According to the Financial Times, the ECB opposes the proposed European regulation on alternative assets, arguing that rules need to be harmonized to avoid regulatory arbitrage which might damage the alternative investment management market.
The Financial Times reports that the ECB is acting clearly beyond its legal mandate, in protection of institutions with which the ECB does not even have direct relationship.
The opposition voiced by the ECB, which feared a go-it-alone approach in Europe would backfire, is likely to be seized upon by the alternative investment fund sector – and influence the extensive re-writing of the proposals that is already under way.
The ECB said it supported “the intention to provide a harmonised regulatory and supervisory framework” for alternative investment fund managers in the European Union. But it urged the Commission “to continue the dialogue with its international partners, in particular the US, to ensure a globally coherent regulatory and supervisory framework”.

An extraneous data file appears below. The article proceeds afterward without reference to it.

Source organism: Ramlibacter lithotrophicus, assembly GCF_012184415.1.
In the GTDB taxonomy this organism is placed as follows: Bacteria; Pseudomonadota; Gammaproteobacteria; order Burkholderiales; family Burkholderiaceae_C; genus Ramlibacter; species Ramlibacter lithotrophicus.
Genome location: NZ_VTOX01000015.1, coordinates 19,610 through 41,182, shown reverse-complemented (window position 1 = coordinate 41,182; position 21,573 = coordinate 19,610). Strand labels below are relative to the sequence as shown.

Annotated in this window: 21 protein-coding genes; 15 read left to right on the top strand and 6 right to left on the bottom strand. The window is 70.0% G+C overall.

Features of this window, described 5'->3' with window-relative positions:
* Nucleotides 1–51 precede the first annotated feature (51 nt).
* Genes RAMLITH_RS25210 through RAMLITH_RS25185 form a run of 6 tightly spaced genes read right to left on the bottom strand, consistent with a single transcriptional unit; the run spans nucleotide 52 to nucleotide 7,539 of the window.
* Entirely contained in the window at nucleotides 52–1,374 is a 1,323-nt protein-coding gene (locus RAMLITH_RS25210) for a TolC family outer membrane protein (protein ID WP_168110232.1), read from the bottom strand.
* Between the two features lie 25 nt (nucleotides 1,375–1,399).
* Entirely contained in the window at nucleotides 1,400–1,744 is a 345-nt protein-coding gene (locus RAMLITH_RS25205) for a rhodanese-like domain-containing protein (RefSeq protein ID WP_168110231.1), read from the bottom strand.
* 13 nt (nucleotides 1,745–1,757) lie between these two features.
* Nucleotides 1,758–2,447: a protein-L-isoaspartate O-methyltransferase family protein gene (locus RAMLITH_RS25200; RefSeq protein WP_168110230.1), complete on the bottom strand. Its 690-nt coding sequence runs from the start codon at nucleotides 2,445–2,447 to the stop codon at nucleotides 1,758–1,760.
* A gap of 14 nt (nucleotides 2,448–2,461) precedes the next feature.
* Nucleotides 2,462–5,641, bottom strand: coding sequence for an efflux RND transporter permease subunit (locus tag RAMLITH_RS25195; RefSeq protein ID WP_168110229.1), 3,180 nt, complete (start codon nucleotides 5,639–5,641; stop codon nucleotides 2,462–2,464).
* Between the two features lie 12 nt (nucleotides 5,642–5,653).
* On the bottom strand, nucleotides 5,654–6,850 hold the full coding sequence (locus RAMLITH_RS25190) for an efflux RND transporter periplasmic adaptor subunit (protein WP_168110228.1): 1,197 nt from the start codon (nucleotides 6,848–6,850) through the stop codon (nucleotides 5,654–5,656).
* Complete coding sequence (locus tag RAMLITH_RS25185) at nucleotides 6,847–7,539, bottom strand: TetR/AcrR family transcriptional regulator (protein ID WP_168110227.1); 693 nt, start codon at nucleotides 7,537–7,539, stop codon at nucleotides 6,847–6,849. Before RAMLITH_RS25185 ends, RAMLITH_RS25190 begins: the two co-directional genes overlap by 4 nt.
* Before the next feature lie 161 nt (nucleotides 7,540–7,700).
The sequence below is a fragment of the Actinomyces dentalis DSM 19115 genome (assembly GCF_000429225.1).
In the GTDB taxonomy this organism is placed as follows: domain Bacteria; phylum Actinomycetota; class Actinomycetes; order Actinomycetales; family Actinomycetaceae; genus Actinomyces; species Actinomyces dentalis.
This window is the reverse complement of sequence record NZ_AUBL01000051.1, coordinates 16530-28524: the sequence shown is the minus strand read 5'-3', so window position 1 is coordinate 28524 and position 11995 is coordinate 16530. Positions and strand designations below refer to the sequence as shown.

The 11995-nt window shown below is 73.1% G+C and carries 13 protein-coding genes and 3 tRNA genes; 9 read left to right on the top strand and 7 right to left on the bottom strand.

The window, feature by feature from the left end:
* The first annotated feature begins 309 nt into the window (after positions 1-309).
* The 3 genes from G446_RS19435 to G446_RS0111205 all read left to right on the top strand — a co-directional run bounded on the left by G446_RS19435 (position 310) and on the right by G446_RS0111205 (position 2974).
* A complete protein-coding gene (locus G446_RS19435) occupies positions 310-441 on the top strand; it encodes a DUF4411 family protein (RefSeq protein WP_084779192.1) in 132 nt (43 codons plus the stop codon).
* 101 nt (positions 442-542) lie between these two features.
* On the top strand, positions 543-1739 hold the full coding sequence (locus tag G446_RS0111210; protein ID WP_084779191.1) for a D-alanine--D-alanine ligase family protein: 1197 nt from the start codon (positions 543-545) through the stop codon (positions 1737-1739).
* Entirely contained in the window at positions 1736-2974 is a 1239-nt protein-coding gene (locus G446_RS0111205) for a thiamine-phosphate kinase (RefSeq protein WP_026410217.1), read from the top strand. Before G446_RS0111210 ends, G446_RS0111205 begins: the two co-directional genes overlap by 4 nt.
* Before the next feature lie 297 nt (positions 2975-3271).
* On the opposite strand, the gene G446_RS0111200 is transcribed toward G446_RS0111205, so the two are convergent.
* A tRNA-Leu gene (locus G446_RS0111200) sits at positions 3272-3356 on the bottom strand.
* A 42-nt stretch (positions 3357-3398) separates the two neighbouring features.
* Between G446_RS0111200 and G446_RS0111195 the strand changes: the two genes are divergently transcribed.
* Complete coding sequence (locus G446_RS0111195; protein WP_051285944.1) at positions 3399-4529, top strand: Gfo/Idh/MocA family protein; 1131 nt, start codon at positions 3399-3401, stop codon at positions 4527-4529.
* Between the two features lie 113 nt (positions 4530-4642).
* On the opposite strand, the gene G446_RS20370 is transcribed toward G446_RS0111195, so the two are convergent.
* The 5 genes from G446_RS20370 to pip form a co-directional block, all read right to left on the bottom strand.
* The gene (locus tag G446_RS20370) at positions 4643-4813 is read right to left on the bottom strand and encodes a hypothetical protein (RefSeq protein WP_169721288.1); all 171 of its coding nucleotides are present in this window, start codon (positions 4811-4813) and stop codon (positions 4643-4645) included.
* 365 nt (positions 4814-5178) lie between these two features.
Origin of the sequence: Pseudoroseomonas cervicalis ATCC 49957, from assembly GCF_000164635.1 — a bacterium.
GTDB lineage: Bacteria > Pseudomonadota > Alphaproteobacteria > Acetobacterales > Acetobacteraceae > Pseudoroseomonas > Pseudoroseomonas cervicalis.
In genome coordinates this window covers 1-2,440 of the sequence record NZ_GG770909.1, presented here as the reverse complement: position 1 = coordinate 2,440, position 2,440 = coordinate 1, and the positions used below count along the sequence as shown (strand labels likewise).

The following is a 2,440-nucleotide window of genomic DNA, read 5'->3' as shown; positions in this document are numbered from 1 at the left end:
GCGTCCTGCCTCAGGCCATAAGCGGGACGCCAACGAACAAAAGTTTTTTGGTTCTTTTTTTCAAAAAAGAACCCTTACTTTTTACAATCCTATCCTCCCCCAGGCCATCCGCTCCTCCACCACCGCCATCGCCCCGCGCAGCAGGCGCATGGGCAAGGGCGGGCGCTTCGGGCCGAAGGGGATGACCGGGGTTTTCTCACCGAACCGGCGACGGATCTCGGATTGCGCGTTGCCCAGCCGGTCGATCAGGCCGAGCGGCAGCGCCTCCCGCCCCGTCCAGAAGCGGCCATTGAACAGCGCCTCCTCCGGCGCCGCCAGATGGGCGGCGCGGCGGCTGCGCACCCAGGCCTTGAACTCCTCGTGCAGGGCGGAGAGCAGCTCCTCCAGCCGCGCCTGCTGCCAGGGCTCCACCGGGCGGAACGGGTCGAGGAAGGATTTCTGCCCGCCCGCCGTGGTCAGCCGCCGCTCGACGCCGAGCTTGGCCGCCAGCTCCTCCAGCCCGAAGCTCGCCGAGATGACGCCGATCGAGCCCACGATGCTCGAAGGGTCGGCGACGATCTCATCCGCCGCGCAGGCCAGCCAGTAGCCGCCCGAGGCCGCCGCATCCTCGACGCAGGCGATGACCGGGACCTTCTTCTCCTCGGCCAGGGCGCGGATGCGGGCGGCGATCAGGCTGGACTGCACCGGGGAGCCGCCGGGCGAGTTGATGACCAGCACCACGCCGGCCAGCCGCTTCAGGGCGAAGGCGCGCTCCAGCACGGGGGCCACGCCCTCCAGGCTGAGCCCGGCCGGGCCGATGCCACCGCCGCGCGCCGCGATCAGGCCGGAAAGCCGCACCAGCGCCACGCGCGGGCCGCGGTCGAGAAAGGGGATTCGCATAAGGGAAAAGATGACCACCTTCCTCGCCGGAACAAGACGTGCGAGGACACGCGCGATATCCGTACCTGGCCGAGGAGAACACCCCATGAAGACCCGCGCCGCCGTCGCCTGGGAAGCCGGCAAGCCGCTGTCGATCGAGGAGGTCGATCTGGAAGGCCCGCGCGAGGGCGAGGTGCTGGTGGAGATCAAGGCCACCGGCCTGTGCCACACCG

In a legal opinion published on its website, the ECB warned that funds could simply shop around to find a country where the policing of the sector was less stringent. “An internationally co-ordinated response is necessary given the highly international nature of the industry and the consequent risks of regulatory arbitrage and evasion,” it said.
It also warned that some of the provisions of the proposed legislation – for instance on so-called “short selling” – could unfairly penalise hedge and private equity funds unless they were applied across the financial services sector.
© Financial Times
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